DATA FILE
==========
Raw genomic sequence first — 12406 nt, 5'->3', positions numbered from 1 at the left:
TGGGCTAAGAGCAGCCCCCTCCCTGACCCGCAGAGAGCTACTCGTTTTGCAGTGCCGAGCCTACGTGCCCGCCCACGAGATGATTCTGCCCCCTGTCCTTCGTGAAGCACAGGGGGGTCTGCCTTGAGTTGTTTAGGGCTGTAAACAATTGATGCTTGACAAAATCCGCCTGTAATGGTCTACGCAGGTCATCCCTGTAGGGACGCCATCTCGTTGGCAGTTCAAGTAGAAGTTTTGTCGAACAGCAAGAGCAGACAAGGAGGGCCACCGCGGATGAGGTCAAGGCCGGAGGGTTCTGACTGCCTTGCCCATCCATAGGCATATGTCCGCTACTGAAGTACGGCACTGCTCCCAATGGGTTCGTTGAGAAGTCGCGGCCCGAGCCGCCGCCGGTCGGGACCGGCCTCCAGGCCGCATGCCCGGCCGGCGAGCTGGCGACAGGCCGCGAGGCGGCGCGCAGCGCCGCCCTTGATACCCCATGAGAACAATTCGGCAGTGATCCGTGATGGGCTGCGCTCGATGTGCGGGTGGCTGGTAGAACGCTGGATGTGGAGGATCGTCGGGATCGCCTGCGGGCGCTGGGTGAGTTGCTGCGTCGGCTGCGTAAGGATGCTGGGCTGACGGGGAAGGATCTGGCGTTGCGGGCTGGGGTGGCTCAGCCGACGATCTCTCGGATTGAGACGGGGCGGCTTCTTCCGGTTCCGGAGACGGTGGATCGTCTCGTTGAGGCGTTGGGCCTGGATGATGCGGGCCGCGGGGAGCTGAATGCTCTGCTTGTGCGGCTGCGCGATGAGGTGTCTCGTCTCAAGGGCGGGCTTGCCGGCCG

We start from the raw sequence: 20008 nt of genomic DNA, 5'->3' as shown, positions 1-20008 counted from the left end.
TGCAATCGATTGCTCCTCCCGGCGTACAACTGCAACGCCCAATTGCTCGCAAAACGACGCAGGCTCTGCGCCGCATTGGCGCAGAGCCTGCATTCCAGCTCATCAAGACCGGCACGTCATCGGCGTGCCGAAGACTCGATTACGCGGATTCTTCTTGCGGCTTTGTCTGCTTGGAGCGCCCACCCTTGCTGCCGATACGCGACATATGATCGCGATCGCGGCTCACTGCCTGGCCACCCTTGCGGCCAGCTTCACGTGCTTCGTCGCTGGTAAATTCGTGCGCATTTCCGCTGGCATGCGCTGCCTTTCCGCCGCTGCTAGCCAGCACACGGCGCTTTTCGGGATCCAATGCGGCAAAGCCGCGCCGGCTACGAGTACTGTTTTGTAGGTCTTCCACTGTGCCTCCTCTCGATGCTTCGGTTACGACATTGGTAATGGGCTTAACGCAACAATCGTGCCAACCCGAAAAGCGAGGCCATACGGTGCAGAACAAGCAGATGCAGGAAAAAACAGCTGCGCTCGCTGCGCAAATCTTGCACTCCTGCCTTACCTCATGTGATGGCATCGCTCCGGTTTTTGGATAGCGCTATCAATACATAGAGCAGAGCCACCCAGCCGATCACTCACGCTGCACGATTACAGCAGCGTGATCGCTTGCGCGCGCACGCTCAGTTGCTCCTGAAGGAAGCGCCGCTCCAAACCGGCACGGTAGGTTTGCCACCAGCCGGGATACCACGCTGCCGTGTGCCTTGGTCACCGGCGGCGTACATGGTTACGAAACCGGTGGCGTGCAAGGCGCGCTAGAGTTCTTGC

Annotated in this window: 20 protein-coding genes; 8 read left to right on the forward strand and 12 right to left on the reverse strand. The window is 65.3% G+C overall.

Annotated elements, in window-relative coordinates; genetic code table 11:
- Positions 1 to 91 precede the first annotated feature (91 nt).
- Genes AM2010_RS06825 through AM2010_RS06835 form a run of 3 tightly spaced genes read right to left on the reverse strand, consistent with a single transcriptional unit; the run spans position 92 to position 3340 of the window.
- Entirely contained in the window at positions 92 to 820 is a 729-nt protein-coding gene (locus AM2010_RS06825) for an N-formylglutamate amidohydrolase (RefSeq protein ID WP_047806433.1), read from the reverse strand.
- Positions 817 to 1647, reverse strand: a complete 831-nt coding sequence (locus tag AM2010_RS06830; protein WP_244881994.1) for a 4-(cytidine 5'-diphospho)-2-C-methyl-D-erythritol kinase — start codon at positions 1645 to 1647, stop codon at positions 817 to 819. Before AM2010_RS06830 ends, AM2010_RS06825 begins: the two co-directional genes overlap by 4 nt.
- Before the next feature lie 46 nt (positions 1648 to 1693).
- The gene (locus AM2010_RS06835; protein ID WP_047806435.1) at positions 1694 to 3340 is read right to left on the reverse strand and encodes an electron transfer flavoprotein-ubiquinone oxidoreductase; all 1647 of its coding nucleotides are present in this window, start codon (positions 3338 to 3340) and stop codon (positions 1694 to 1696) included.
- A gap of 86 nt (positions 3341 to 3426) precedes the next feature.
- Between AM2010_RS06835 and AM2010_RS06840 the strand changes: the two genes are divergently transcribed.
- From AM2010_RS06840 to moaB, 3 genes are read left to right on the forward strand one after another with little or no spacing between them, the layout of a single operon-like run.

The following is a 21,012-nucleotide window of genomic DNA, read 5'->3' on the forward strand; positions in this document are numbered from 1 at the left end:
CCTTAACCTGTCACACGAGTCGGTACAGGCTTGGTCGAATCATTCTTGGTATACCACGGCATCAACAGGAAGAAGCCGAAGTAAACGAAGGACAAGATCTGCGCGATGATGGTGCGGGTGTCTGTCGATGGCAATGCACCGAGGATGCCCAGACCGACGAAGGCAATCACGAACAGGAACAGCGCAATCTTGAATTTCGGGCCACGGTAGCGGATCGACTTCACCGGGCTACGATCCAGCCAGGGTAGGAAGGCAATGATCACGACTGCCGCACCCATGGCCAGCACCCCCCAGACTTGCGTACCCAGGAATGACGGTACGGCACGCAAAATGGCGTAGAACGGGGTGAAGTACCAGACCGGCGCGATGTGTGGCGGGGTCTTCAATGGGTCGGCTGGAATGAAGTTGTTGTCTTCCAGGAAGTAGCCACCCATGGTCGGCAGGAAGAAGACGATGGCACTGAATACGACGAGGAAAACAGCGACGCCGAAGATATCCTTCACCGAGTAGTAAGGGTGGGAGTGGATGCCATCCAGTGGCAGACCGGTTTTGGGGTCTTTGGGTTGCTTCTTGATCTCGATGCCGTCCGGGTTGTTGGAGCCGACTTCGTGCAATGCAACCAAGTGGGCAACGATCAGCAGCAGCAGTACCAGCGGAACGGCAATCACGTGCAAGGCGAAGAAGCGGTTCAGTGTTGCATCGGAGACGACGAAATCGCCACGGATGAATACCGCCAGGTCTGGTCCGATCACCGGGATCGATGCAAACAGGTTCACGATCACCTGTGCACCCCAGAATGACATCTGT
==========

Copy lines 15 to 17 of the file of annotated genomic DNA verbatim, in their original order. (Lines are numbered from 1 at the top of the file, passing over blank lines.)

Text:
- From AM2010_RS06840 to moaB, 3 genes are read left to right on the forward strand one after another with little or no spacing between them, the layout of a single operon-like run.

The following is a 21,012-nucleotide window of genomic DNA, read 5'->3' on the forward strand; positions in this document are numbered from 1 at the left end:
CCTTAACCTGTCACACGAGTCGGTACAGGCTTGGTCGAATCATTCTTGGTATACCACGGCATCAACAGGAAGAAGCCGAAGTAAACGAAGGACAAGATCTGCGCGATGATGGTGCGGGTGTCTGTCGATGGCAATGCACCGAGGATGCCCAGACCGACGAAGGCAATCACGAACAGGAACAGCGCAATCTTGAATTTCGGGCCACGGTAGCGGATCGACTTCACCGGGCTACGATCCAGCCAGGGTAGGAAGGCAATGATCACGACTGCCGCACCCATGGCCAGCACCCCCCAGACTTGCGTACCCAGGAATGACGGTACGGCACGCAAAATGGCGTAGAACGGGGTGAAGTACCAGACCGGCGCGATGTGTGGCGGGGTCTTCAATGGGTCGGCTGGAATGAAGTTGTTGTCTTCCAGGAAGTAGCCACCCATGGTCGGCAGGAAGAAGACGATGGCACTGAATACGACGAGGAAAACAGCGACGCCGAAGATATCCTTCACCGAGTAGTAAGGGTGGGAGTGGATGCCATCCAGTGGCAGACCGGTTTTGGGGTCTTTGGGTTGCTTCTTGATCTCGATGCCGTCCGGGTTGTTGGAGCCGACTTCGTGCAATGCAACCAAGTGGGCAACGATCAGCAGCAGCAGTACCAGCGGAACGGCAATCACGTGCAAGGCGAAGAAGCGGTTCAGTGTTGCATCGGAGACGACGAAATCGCCACGGATGAATACCGCCAGGTCTGGTCCGATCACCGGGATCGATGCAAACAGGTTCACGATCACCTGTGCACCCCAGAATGACATCTGT